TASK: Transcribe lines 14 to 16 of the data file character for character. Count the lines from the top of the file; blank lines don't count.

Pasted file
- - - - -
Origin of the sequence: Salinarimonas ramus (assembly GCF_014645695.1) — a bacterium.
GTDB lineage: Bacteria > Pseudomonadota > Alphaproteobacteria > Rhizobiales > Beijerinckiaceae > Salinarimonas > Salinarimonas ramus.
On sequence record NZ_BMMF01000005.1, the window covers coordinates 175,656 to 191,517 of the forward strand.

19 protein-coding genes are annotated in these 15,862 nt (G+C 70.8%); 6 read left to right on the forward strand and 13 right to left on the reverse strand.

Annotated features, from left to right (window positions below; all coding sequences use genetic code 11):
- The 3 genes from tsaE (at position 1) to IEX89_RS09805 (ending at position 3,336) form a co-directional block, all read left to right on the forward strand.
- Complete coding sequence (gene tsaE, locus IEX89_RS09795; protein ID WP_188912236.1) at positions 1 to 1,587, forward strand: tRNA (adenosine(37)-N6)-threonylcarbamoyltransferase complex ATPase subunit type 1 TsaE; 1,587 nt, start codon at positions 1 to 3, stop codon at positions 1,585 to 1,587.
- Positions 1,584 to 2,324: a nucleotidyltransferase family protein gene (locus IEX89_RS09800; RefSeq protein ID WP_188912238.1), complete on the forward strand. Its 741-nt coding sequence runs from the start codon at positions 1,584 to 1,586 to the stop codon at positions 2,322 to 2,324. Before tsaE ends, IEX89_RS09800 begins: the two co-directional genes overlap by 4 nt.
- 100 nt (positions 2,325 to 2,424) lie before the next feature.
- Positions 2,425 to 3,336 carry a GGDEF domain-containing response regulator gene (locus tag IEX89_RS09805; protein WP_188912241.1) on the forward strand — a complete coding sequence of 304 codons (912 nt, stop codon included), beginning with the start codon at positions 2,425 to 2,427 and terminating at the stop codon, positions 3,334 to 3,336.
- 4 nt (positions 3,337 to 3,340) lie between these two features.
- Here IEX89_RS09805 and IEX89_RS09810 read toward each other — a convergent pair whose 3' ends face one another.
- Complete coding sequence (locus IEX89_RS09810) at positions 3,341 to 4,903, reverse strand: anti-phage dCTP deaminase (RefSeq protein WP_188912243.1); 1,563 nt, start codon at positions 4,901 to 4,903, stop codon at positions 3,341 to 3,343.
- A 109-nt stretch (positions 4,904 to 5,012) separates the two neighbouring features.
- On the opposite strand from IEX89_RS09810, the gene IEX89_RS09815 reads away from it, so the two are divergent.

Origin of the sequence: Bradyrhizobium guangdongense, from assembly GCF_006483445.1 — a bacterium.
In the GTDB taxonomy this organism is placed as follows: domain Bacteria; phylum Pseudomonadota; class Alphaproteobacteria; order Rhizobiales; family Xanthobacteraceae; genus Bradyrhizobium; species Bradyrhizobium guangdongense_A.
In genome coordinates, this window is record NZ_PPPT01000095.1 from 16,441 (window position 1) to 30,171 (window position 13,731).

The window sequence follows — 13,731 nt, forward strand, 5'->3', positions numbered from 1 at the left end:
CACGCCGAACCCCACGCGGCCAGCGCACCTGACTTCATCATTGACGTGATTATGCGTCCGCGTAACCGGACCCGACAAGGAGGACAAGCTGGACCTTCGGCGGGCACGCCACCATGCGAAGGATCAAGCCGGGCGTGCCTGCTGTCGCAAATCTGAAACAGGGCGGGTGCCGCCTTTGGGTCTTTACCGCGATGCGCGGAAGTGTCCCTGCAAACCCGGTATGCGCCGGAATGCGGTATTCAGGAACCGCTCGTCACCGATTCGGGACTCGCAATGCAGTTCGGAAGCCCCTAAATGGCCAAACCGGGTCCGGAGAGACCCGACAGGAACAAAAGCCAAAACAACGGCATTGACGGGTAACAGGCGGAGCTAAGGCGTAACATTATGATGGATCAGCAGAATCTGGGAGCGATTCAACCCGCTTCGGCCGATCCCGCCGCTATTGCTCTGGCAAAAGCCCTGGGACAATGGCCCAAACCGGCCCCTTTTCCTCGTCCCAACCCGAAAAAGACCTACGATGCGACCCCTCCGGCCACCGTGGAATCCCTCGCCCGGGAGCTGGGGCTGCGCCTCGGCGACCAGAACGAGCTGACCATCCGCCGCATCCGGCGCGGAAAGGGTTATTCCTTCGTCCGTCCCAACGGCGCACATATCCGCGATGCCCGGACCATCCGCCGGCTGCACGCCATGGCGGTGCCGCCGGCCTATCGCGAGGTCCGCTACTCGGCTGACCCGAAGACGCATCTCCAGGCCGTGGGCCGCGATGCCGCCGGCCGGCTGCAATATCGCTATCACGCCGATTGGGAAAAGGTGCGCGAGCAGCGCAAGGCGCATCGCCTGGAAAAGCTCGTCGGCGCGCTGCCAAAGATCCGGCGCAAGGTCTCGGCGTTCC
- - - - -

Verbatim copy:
- A 109-nt stretch (positions 4,904 to 5,012) separates the two neighbouring features.
- On the opposite strand from IEX89_RS09810, the gene IEX89_RS09815 reads away from it, so the two are divergent.

Origin of the sequence: Bradyrhizobium guangdongense, from assembly GCF_006483445.1 — a bacterium.